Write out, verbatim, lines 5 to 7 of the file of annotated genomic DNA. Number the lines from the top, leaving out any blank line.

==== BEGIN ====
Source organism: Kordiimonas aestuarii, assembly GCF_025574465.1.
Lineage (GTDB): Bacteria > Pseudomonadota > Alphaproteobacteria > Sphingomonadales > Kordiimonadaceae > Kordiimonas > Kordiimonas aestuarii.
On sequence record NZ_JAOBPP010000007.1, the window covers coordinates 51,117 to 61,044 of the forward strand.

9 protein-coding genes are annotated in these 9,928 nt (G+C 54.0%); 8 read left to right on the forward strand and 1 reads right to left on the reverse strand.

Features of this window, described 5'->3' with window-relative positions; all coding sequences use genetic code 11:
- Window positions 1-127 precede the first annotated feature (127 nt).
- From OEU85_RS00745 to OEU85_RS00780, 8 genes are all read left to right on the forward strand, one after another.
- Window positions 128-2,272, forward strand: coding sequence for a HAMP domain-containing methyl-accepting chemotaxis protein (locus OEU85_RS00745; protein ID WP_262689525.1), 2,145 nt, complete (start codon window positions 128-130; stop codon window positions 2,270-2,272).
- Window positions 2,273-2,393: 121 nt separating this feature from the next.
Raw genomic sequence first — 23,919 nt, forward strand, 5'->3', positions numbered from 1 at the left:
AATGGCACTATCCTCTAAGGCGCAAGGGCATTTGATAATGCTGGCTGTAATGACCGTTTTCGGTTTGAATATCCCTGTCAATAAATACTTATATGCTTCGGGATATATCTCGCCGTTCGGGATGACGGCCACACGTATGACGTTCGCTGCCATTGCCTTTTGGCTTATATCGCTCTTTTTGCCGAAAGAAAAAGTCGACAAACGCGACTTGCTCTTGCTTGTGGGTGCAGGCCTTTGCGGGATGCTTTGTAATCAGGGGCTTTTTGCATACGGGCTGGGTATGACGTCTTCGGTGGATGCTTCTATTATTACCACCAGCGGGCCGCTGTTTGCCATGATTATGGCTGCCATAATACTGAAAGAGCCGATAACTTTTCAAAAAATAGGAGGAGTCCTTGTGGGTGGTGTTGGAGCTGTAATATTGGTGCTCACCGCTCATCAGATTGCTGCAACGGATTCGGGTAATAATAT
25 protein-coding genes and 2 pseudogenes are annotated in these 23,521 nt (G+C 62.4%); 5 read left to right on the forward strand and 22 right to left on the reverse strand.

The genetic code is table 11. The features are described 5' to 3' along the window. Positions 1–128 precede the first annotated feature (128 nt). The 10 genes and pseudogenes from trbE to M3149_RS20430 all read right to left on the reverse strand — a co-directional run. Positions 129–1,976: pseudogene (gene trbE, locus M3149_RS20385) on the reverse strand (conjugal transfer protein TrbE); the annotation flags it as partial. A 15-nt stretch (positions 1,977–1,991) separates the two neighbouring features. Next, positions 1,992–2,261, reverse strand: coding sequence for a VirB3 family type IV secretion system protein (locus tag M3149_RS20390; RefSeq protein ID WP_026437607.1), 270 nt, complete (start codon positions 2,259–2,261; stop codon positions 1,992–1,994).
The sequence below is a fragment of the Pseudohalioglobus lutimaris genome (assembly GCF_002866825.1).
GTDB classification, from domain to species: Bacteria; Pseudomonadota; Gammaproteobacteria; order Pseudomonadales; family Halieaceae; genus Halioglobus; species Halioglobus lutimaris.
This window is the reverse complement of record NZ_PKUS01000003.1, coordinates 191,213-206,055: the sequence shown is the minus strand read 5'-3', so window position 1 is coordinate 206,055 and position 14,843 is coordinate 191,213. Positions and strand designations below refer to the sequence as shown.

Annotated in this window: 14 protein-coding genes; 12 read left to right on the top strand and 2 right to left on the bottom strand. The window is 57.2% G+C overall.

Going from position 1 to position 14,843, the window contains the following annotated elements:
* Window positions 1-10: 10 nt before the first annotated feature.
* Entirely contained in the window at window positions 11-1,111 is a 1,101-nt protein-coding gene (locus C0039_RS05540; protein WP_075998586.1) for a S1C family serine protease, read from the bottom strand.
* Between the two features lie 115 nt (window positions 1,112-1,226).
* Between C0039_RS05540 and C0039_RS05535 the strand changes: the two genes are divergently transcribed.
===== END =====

Features of this window, described 5'->3' with window-relative positions; all coding sequences use genetic code 11:
- Window positions 1-127 precede the first annotated feature (127 nt).
- From OEU85_RS00745 to OEU85_RS00780, 8 genes are all read left to right on the forward strand, one after another.